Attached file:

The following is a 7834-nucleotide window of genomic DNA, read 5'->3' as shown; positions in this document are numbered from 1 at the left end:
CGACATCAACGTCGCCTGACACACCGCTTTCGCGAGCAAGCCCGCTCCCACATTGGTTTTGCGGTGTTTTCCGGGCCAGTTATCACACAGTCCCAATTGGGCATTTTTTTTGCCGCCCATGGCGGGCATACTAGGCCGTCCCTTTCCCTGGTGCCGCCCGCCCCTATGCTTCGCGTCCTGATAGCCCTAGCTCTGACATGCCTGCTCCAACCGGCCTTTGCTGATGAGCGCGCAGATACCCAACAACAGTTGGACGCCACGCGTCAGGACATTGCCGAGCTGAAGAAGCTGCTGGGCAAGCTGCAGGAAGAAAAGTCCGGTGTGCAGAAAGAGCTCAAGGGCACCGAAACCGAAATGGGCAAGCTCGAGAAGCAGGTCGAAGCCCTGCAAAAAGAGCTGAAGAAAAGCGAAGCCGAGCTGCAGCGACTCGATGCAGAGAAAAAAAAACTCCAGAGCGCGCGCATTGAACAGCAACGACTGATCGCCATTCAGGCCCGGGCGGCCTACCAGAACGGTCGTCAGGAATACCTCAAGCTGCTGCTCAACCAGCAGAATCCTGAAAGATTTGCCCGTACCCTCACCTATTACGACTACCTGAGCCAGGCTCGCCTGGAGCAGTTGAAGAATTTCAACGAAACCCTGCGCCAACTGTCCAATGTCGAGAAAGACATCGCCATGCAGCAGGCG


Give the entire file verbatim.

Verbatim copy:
The following is a 7834-nucleotide window of genomic DNA, read 5'->3' as shown; positions in this document are numbered from 1 at the left end:
CGACATCAACGTCGCCTGACACACCGCTTTCGCGAGCAAGCCCGCTCCCACATTGGTTTTGCGGTGTTTTCCGGGCCAGTTATCACACAGTCCCAATTGGGCATTTTTTTTGCCGCCCATGGCGGGCATACTAGGCCGTCCCTTTCCCTGGTGCCGCCCGCCCCTATGCTTCGCGTCCTGATAGCCCTAGCTCTGACATGCCTGCTCCAACCGGCCTTTGCTGATGAGCGCGCAGATACCCAACAACAGTTGGACGCCACGCGTCAGGACATTGCCGAGCTGAAGAAGCTGCTGGGCAAGCTGCAGGAAGAAAAGTCCGGTGTGCAGAAAGAGCTCAAGGGCACCGAAACCGAAATGGGCAAGCTCGAGAAGCAGGTCGAAGCCCTGCAAAAAGAGCTGAAGAAAAGCGAAGCCGAGCTGCAGCGACTCGATGCAGAGAAAAAAAAACTCCAGAGCGCGCGCATTGAACAGCAACGACTGATCGCCATTCAGGCCCGGGCGGCCTACCAGAACGGTCGTCAGGAATACCTCAAGCTGCTGCTCAACCAGCAGAATCCTGAAAGATTTGCCCGTACCCTCACCTATTACGACTACCTGAGCCAGGCTCGCCTGGAGCAGTTGAAGAATTTCAACGAAACCCTGCGCCAACTGTCCAATGTCGAGAAAGACATCGCCATGCAGCAGGCG